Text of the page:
But a balanced alignment also solves another issue: the balance of revenue and profits between the two conferences. Putting On The Foil is an Edmonton Oilers blog operated by a few gentlemen who appreciate the physical side of the game. That doesn't mean the business side escapes them, however. They recently published an analysis of league-wide pre-tax operating incomes stretching back to 2006. The numbers are based on Forbes' annual NHL valuations and it should be noted that Forbes admits the numbers are estimates.

From those numbers we know the NHL made $706.1 million over the past five years. The six Canadian teams have generated $634.8 million, the other 24 teams have generated $71.3 million total. Of course, that includes the 13 teams operating at a loss, which totaled $348.9 million. The other 11 teams generated $420.2 million. This isn't going to be an anti-South screed, as many NHL journalists tend to do when numbers like these are published. Instead, I believe the NHL can address some of their income issues through realignment and specifically by using a balanced approach.

I took the numbers from Putting On The Foil's article and broke them down by by division. Those numbers are listed below.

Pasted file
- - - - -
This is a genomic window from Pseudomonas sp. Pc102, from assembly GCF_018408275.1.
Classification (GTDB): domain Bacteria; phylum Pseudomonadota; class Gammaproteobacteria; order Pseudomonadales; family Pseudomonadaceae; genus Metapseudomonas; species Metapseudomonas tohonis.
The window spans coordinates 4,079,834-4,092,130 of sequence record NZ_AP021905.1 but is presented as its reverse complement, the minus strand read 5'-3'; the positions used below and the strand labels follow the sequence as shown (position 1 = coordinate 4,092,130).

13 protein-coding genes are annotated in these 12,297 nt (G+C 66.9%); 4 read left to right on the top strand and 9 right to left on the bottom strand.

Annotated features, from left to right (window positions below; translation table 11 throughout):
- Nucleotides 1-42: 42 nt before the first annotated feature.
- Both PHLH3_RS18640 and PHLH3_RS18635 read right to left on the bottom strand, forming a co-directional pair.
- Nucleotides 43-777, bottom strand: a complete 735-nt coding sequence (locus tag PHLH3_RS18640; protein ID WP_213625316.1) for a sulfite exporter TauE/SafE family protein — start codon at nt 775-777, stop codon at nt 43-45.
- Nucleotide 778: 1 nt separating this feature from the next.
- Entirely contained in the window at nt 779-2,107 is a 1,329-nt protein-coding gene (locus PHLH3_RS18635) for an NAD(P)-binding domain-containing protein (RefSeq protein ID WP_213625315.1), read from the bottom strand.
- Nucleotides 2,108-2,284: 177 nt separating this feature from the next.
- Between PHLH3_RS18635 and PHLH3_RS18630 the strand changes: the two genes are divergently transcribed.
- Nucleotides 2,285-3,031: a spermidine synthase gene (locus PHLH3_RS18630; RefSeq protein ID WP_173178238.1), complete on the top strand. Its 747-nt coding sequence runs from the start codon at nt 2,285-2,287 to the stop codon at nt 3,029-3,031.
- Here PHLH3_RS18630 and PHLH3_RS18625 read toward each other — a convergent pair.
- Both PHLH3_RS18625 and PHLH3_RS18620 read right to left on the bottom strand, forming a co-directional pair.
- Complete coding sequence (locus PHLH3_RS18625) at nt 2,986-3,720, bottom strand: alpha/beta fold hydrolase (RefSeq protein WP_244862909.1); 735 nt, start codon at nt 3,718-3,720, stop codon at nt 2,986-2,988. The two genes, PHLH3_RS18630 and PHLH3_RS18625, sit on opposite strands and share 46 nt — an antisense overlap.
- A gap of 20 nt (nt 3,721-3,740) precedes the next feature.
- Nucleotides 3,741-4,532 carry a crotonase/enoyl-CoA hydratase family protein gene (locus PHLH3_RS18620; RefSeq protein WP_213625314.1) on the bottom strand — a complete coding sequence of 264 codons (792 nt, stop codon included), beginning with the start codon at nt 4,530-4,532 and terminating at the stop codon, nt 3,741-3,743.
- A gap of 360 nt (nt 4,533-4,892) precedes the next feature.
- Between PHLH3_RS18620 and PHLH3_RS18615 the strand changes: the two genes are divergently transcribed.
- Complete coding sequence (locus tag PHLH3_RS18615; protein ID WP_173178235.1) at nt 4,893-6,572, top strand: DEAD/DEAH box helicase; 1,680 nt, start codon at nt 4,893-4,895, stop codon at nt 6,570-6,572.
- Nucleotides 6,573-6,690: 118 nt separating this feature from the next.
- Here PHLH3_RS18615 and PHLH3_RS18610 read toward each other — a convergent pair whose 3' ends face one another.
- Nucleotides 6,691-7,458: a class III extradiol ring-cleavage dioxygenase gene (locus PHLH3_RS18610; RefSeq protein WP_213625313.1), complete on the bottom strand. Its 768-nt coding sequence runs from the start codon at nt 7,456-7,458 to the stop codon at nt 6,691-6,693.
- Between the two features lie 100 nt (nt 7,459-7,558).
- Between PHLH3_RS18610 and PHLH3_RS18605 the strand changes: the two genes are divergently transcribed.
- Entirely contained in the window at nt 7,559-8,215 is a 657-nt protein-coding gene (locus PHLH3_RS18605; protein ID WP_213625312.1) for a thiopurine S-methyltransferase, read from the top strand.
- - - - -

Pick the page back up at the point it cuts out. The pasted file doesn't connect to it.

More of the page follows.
2006 2007 2008 2009 2010 Total
New Jersey Devils -6.7 -15.3 1.9 1.4 6.9 -11.8
New York Islanders -9.2 -11.6 -8.8 -5.6 -4.5 -39.7
New York Rangers 17.7 25.4 30.7 27.7 41.4 142.9
Philadelphia Flyers 0.9 5.7 -1.8 3.1 13.3 21.2
Pittsburgh Penguins 4.8 8.1 5.1 3.3 -1.6 19.7
Atlantic




132.3







Boston Bruins 4.8 -0.6 -3 11.6 2.6 15.4
Buffalo Sabres 4.6 -4.9 -8.9 -5.2 -7.9 -22.3
Montreal Canadiens 17.5 25.2 39.6 31.3 53.1 166.7
Ottawa Senators 4.2 10.4 4.7 -3.8 -3.8 11.7
Toronto Maple Leafs 41.5 52.7 66.4 78.9 82.5 322
Northeast




493.5







Carolina Hurricanes 0.5 -7.5 -11.5 -4.6 -7.3 -30.4
Florida Panthers -1.9 -7.1 -9.4 -13.6 -9.6 -41.6
Washington Capitals 4.6 1 -6.9 -4.9 -9.1 -15.3
Tampa Bay Lightning 5 0.6 1.2 -2.2 -7.9 -3.3
Atlanta Thrashers -5.4 -6.5 -6.1 -1.8 -8 -27.8
Southeast




-118.4







Chicago Blackhawks 3.1 -3.6 1.4 20.9 17.6 39.4
Columbus Blue Jackets -4 -5.6 -7.1 -9.9 -7.3 -33.9
Detroit Red Wings 5.8 14.4 13.4 27.4 15.3 76.3
Nashville Predators -1.1 -9.4 -1.3 -5.7 -5.5 -23
St. Louis Blues 1 -5.5 -8.6 -2.7 -6.2 -22
Central




36.8







Calgary Flames 2.3 -0.7 7.4 -0.8 4.6 12.8
Colorado Avalanche 5.9 6.6 2.3 3.4 2.3 20.5
Edmonton Oilers 10.7 9.9 11.8 9.4 8.8 50.6
Minnesota Wild 4.7 -1.7 0.7 1.3 -2.3 2.7
Vancouver Canucks 1.1 12.8 19.2 20.3 17.6 71
Northwest




157.6







Anaheim Ducks -0.2 6.6 1 4.8 -5.2 7